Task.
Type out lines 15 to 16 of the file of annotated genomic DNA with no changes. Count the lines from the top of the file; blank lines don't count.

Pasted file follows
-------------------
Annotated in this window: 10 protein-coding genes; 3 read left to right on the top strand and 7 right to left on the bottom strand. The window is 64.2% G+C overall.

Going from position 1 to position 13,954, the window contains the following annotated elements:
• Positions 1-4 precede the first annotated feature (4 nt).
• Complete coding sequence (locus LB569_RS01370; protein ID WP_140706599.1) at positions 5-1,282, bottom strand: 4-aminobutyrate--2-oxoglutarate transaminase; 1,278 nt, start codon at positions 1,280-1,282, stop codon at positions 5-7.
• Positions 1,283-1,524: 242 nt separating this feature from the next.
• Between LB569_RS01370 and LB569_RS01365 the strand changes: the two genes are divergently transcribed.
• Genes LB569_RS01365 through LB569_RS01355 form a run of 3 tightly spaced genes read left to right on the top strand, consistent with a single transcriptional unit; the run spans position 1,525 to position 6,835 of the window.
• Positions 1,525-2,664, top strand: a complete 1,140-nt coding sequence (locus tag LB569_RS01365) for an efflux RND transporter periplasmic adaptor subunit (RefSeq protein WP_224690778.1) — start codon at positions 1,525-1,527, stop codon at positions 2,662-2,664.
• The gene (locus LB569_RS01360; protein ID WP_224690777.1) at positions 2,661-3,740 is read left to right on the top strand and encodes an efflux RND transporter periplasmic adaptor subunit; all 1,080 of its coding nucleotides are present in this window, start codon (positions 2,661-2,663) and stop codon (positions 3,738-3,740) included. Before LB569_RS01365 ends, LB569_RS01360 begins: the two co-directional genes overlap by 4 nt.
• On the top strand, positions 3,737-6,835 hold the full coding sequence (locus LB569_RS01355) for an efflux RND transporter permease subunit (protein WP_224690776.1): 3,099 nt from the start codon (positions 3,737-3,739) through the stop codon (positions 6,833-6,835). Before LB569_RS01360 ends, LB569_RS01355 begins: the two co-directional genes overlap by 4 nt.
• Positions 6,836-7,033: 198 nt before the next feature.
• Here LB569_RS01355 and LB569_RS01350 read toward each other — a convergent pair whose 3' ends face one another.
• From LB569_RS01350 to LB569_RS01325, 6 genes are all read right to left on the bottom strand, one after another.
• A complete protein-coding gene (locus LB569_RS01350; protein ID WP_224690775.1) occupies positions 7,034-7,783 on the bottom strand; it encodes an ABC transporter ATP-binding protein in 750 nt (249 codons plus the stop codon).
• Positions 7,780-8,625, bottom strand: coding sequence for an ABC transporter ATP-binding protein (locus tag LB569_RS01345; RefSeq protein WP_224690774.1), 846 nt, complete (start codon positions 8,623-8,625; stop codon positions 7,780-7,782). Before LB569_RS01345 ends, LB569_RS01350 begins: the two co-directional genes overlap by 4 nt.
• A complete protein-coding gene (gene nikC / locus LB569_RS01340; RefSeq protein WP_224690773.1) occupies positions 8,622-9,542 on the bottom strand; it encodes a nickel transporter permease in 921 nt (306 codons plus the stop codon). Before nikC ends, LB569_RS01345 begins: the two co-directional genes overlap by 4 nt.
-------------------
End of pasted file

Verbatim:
• Positions 7,780-8,625, bottom strand: coding sequence for an ABC transporter ATP-binding protein (locus tag LB569_RS01345; RefSeq protein WP_224690774.1), 846 nt, complete (start codon positions 8,623-8,625; stop codon positions 7,780-7,782). Before LB569_RS01345 ends, LB569_RS01350 begins: the two co-directional genes overlap by 4 nt.
• A complete protein-coding gene (gene nikC / locus LB569_RS01340; RefSeq protein WP_224690773.1) occupies positions 8,622-9,542 on the bottom strand; it encodes a nickel transporter permease in 921 nt (306 codons plus the stop codon). Before nikC ends, LB569_RS01345 begins: the two co-directional genes overlap by 4 nt.